Sue Lincoln

Reporter

Sue Lincoln is a veteran reporter in the political arena. Her radio experience began in the early ’80s, in “the other L-A” — Los Angeles.

Since her transplantation to Louisiana 25 years ago, she has covered the state, the capital, and its colorful cast of characters for Louisiana Radio Network, LPB and the Southern Education Desk.

Now she’s focusing her experience and expertise on producing WRKF’s Capitol Access.

Ways to Connect

He Said What?

May 19, 2016
S. Lincoln

Speaker Pro Tem Walt Leger was handling Senator Ronnie Johns’ SB 468 on the House floor Wednesday afternoon.

“This bill has to do with the minimum age for dancers in strip clubs. If you have to be 21 to drink in a strip club, you probably ought to be 21 to dance,” Leger said, introducing the measure which has the intent to help halt human trafficking.

How Many Reports?

May 17, 2016
pbs.org

“I’ve seen a lot of times where, you know, we get a report and don’t even open ‘em,” Senator Bret Allain told the Finance committee Monday.

They were considering one of more than two dozen bills and resolutions filed by lawmakers seeking more reports – on everything from college athletics costs to the possibility of reversing chemical abortions.

courtesy Six Flags

The full House completed their budget-balancing exercise Friday, leaving few completely pleased with the outcome.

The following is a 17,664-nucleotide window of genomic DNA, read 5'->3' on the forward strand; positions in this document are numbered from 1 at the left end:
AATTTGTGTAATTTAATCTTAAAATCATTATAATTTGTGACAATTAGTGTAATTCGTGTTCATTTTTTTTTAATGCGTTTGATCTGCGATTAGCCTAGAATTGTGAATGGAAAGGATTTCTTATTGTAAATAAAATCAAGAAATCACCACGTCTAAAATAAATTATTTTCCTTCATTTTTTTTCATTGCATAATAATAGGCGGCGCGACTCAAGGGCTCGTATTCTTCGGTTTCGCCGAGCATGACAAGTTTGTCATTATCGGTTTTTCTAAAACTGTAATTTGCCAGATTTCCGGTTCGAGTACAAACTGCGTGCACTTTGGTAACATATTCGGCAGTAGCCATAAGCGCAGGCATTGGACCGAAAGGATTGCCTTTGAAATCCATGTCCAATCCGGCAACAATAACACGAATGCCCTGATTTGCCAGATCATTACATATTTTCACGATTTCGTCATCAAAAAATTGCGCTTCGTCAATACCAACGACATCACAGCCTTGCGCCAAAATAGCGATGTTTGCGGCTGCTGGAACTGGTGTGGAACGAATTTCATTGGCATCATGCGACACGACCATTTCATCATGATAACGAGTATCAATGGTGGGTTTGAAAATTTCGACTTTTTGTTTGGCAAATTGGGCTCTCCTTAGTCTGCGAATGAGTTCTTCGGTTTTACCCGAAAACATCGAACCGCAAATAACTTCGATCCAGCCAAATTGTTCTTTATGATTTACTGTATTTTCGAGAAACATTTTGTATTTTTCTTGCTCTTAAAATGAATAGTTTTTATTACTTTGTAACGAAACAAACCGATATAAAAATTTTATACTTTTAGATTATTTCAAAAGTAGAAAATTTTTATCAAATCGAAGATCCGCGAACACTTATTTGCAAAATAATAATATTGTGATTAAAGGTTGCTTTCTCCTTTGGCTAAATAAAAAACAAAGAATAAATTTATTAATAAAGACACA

But, as Minden Rep. Gene Reynolds said, “The reality is once it gets over to the Senate side, it’s not going to come back the same way it left – believe me.”

Sue Lincoln

The longest day of the legislative year began with the Revenue Estimating Conference dashing some House members hopes for more money.

“Is there any reason to change that forecast?” REC chairman Jim Richardson asked.

“Based on what we’ve heard, it seems to me that there is no reason to change the forecast,” Commissioner of Administration Jay Dardenne responded.

“Mr. Speaker?”

“Mr. Chairman, I would agree,” House Speaker Taylor Barras responded, with a sigh.

Sue Lincoln

 It’s budget day, as the full House considers HB 1. Opinions on the current position of the bill are varied.

“HB 1 as it stands right now is an absolute disaster,” says Minden Democrat Gene Reynolds.

Monroe Democrat Marcus Hunter concurs.

“I think it’s a deplorable piece of legislation,” he says.

Baton Rouge Republican Barry Ivey thinks it’s just fine.

“I believe that, at the end, the solutions and the funding – everything’s going to work out,” Ivey said.

Pages